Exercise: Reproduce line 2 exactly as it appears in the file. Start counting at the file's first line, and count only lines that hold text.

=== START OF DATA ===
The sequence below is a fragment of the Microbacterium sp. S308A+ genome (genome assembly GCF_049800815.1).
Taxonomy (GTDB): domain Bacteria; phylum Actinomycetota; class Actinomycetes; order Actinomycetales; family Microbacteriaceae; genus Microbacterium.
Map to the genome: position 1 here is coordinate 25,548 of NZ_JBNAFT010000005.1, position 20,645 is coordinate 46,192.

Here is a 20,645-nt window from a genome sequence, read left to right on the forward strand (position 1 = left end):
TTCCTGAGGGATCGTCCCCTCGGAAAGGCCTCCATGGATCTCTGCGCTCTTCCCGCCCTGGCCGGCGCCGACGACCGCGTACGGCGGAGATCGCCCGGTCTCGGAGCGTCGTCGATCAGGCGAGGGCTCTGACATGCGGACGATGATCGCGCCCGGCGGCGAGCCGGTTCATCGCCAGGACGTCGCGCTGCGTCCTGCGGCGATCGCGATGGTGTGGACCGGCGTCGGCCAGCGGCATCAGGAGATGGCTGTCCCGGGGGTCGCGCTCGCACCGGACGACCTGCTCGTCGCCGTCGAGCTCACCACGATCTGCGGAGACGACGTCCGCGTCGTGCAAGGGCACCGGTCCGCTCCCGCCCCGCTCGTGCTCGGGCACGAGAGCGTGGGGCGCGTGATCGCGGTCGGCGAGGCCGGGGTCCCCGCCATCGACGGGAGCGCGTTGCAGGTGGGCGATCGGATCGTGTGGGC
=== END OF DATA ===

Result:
Taxonomy (GTDB): domain Bacteria; phylum Actinomycetota; class Actinomycetes; order Actinomycetales; family Microbacteriaceae; genus Microbacterium.